The subject matter of this conceptual photographic project --pink gum and Xanthorrhoea---means that it is a particular representation of part of the Australian landscape. It works within the Australian landscape tradition that aimed to reveal to Australians the landscape of their country in their own place and time.
This is a tradition in which the landscape is the dominant image of Australia--eg., Arthur Streeton's The Land of the Golden Fleece (1926)---and whose imagery has been reworked and undergone regeneration and redefinition. Examples include John Glover, Eugene von Guerard, the Heidleberg School, Hans Heysen, Albert Namatjira, Russell Drysdale etc. The imagery was usually interpreted in terms of a concern for a national identity, Australian dependency and isolation, and the creation of a national style.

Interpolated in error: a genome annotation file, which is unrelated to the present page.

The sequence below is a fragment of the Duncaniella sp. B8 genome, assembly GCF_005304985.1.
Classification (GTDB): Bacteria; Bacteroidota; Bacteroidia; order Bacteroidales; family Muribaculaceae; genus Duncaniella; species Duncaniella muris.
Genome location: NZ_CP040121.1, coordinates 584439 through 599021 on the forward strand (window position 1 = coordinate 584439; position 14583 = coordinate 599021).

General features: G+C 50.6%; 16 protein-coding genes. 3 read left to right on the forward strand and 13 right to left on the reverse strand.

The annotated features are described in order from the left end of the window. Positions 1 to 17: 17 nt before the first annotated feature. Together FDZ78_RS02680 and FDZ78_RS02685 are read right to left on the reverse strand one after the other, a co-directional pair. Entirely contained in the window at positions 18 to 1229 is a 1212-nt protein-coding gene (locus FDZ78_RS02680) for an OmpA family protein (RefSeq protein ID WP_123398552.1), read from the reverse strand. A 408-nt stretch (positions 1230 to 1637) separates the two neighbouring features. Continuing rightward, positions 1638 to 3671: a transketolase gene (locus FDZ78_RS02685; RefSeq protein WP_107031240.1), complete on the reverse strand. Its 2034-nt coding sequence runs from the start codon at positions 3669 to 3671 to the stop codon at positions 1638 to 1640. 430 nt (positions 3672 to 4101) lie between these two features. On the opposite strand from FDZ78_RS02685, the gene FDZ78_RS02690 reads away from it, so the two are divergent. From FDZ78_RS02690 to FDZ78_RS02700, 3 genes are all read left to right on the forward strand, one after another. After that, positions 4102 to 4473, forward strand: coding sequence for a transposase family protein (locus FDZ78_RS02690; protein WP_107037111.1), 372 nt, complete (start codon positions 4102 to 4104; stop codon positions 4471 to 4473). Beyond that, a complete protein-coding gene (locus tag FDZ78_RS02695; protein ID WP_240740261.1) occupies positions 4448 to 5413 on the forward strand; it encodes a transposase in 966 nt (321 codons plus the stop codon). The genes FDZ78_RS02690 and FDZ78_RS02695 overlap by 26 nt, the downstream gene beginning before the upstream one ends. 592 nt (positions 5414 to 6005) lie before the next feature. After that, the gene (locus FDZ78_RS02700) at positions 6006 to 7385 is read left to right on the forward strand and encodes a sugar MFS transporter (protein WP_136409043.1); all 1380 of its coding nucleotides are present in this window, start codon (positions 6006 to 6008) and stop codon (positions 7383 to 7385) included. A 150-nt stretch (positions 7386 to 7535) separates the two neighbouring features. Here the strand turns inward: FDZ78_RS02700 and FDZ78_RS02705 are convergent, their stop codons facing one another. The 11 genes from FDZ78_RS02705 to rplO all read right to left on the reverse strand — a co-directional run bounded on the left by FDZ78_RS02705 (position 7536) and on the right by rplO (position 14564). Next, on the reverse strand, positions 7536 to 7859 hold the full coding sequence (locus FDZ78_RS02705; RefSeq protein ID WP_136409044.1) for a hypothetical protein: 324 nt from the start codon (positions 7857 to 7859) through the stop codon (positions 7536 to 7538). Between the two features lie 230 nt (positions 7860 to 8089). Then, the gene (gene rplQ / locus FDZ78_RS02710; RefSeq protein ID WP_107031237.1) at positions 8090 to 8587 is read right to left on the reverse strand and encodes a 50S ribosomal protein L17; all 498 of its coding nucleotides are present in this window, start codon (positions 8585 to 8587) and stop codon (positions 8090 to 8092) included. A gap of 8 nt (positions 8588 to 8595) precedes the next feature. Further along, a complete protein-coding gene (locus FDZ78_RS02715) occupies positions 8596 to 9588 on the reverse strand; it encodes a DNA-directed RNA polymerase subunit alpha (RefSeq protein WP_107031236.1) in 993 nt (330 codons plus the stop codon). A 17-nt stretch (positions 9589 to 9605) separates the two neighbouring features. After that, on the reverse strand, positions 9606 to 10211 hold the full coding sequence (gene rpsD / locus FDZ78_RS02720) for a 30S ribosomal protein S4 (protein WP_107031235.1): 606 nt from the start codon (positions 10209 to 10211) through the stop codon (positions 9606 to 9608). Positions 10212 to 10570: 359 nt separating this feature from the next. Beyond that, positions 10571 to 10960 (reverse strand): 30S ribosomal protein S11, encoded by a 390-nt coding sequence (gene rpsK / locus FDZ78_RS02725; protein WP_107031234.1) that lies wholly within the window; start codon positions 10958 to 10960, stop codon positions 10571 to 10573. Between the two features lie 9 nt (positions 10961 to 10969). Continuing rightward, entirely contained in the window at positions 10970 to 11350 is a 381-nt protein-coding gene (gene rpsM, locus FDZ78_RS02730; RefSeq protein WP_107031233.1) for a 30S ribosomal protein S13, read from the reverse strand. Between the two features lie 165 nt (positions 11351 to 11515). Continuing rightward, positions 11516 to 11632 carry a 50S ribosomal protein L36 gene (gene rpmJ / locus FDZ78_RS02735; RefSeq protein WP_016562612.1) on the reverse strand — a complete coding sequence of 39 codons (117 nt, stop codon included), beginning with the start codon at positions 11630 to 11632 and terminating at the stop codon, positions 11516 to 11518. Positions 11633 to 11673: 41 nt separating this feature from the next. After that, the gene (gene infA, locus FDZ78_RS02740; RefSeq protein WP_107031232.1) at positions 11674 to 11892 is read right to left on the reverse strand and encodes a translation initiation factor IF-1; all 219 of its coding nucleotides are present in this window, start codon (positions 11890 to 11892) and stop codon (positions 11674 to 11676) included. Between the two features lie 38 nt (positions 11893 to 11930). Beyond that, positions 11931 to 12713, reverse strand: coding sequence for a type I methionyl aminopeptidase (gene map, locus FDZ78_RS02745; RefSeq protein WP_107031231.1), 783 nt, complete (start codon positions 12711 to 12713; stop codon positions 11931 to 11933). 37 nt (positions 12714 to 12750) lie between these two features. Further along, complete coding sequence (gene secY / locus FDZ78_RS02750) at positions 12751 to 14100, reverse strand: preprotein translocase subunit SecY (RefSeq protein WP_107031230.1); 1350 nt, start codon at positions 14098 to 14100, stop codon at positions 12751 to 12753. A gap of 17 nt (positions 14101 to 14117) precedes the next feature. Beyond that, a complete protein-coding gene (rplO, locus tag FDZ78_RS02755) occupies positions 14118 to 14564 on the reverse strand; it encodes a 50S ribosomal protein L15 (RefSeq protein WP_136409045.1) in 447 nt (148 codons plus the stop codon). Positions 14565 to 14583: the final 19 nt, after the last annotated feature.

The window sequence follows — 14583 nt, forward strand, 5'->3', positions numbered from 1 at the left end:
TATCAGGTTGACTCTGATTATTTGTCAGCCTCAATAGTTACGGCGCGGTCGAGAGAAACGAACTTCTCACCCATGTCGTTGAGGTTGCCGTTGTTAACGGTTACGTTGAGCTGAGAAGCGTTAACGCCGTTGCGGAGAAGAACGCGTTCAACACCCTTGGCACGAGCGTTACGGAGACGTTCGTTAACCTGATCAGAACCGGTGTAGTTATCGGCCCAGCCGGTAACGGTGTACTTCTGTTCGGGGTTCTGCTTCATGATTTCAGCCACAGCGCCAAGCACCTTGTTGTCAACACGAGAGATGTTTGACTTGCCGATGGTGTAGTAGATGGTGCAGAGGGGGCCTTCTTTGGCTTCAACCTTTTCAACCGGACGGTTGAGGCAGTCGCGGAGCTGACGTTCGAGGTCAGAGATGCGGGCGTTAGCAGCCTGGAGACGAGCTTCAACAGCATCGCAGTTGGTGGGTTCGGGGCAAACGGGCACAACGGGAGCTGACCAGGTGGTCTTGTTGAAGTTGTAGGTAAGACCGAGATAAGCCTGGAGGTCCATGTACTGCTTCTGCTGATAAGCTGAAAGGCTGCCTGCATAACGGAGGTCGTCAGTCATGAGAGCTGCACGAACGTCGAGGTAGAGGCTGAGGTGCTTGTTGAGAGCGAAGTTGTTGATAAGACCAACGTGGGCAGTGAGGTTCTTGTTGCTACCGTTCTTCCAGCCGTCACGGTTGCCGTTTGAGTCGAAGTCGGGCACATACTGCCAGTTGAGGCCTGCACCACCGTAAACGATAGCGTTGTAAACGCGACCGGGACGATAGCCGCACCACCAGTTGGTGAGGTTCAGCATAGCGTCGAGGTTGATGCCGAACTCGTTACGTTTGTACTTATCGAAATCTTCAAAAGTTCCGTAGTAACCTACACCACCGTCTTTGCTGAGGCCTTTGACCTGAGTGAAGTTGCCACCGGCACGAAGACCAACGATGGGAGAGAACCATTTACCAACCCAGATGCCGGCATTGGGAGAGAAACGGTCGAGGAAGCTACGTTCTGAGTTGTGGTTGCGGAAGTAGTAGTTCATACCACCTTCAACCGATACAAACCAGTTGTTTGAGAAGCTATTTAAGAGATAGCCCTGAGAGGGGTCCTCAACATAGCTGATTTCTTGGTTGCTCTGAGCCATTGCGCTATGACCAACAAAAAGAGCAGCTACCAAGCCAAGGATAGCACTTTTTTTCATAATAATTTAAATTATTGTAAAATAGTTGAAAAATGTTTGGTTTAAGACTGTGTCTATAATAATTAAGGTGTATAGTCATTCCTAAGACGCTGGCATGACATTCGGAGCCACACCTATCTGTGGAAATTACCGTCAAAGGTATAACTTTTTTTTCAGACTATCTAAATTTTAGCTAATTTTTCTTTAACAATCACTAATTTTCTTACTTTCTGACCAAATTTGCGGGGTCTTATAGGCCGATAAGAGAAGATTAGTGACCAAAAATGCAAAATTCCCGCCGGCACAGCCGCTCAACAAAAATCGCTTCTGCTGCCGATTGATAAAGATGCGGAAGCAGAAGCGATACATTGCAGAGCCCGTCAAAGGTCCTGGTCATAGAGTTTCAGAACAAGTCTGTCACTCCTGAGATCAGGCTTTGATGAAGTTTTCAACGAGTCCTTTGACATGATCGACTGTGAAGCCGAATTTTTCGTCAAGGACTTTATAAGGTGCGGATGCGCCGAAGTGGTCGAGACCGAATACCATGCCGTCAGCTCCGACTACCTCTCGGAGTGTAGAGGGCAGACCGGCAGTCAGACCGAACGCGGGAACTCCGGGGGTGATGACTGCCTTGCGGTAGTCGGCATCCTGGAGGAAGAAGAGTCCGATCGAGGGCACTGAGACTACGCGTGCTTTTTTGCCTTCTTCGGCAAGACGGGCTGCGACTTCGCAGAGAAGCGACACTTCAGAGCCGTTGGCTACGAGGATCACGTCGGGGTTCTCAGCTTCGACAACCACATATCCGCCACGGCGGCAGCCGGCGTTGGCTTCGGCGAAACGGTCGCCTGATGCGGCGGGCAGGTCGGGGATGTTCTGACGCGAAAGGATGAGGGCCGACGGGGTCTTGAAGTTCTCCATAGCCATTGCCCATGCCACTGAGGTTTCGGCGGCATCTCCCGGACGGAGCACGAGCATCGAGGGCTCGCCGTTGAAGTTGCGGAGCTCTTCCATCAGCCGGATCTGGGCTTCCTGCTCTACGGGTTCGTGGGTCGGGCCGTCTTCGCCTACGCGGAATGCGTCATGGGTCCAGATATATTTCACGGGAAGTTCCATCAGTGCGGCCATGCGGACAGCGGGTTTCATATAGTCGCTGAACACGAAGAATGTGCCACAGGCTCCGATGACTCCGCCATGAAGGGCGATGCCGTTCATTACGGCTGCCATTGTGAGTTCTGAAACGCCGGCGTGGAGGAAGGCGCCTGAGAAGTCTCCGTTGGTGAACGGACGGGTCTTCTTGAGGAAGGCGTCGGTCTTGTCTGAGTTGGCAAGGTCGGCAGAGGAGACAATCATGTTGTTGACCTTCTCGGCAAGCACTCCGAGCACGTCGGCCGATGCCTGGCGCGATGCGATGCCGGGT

The latter was deemed to be provincal and resistant to nonfiguration, whilst modernist abstraction was deemed to be international, innovative and avant gardist. International was actually New York as the dominant centre of modernist art, American abstraction and Clement Greenberg.
The latter failed to see that abstraction was a tradition whose imagery has been reworked and undergone regeneration and redefinition and that the images in both the abstraction and naturalist traditions emerge from, and are an expression of, the place in which we live. This gives rise to a regional art in a global world.